Any idea that a band reforms and decides to make a retro record opens themselves to ridicule. We have seen many artists look to the past for inspiration and they have been castigated by critics and fans for being "nostalgic" instead of "making something new". Indeed, throughout the entire album, there are references to the Animals, the Zombies, T. Rex, Mott the Hoople, Joy Division, Speedy West, the Raiders, Led Zeppelin, Tom Petty, and of course, the two rock icons that the band admires and loves: The Beatles and David Bowie. This album makes no apologies in admitting that it is merely a retro record: the lunk-headed, delightful "Huckleberry Crumble" makes no attempt to hide that it features the guitar riffs of Aerosmith's "Same Old Song and Dance"; and the charmingly weird country ditty "Hickory Dichotomy" has so many Jimmy Page-like chords that one would be hard pressed to wonder if it is a Zeppelin parody the same way "Back in the U.S.S.R" was a Chuck Berry parody and "Why Don't We Do It On the Road" was a Little Richard parody in The Beatles.

But the Stone Temple Pilots are too smart to just borrow other pieces of music for the sake of making songs, a talent that was unfortunately overlooked by many critics when the band was around by the time Nirvana and Pearl Jam dominated the pop charts. Long dismissed as knockoffs of their grunge contemporaries, the STP were able to change things a bit by incorporating elements of psychedelic rock, 60's hard rock, jangle pop and power pop in their later albums, particularly the underrated Tiny Music...Songs From the Vatican Shop. Unfortunately, band frictions and Weiland's drug addictions stopped the band dead in its track just as they were growing out of that critical rut, and by 2001, the group was no more, at least at that time.

When Scott Weiland left Stone Temple Pilots, he joined ex-Guns N' Roses members guitarist Slash, bassist Duff McKagan and drummer Matt Sorum and Wasted Youth guitarist Dave Kushner to former super group Velvet Revolver, which resulted in two uneven but fascinating rock records Contraband and Libertad. Yet for all their virtues, Weiland felt lost with the albums' classic-rock sound, as if his sonic adventurousness and pop sensibilities were muted, which was not the case in his solo album, Happy in Galoshes. Weiland left the group in 2008 and returned to the Stone Temple Pilots and by listening to this album, it's quite obvious where he feels more comfortable in.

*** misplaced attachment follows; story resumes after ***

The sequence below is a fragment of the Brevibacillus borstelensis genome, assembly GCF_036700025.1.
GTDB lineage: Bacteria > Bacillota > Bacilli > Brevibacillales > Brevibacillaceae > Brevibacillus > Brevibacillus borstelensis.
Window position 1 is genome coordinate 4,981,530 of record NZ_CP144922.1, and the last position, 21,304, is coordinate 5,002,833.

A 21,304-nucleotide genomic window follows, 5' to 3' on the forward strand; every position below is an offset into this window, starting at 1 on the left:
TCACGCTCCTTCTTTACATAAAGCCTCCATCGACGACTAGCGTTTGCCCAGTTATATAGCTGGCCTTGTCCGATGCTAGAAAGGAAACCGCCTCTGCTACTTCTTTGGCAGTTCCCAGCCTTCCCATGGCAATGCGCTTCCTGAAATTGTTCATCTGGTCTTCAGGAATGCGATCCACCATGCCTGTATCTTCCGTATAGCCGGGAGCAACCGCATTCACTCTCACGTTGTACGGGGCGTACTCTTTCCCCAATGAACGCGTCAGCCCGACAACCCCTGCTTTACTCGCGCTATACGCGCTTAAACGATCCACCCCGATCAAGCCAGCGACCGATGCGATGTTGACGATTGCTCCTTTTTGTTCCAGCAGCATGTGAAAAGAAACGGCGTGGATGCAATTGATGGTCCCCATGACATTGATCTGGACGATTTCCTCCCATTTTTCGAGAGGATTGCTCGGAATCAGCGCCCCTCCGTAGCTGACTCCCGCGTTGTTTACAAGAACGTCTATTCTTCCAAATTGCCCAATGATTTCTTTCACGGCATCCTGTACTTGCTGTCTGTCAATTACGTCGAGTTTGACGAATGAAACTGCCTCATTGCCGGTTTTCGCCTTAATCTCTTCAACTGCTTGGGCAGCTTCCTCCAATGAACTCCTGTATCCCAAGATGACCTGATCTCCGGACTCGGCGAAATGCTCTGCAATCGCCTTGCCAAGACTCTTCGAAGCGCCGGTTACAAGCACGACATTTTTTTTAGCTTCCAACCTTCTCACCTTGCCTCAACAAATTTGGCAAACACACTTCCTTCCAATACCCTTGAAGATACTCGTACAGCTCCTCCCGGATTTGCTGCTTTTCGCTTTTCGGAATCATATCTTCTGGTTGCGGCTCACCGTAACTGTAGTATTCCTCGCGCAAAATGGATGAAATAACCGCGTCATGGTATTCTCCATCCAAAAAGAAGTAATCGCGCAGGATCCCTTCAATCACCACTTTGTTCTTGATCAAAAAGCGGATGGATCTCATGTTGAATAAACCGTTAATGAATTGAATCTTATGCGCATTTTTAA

It would have been tempting to make a simple comeback album that merely captures the sound of their previous records, as was the case in the Verve's disappointingly pedestrian Forth. But the Stone Temple Pilots have done something better: instead of re-threading their previous records, they go to music of the past (particularly the 60's-70's classic rock) and use them as platforms for, to quote Stephen Thomas Erlewine, "Weiland's insanely hooky neo-psychedelic melodies" and "DeLeo's knack for catchy, monstrous riffs", two factors that were the cores of many of the band's songs in the past. And indeed, this album is dominated with searing guitar solos, riffs as sweet as a honey pie and hooks so plentiful that you won't get many out of your head. Hookiest of these songs is "Between the Lines", a catchy and irresistible Zombies-Animals crossover in which Weiland declares that all he wants to do is talk about love, even when he used to take drugs, a not-so-subtle reference to the summer of love of 1960's.

The issue of love becomes a central theme in Stone Temple Pilots. That yearning and lamenting for that optimistic feeling over cynical intellect is demonstrated not only in "Between the Lines" but also in "Take a Load Off", in which Weiland howls at the media pundits as thinkers while praising the artists as figures with feelings; the sweet, sugary love letter "Cinnamon"; "Bagman", where its seemingly fun, hokey acoustic vibes hide Weiland's dark lyrics of dealing with certain people of his past; the spiteful "Fast As I Can"; "First Kiss of Mars", (arguably the strongest track on the album), a pretty, down-to-earth ballad that recalls David Bowie`s "Space Oddity" and "Changes"; and the terrific album closer, "Maver", which features Robert DeLeo playing piano and Weiland singing about the title character in the same sighing heartbreak that recalls that other beautiful song the Stone Temple Pilots made, "Sour Girl".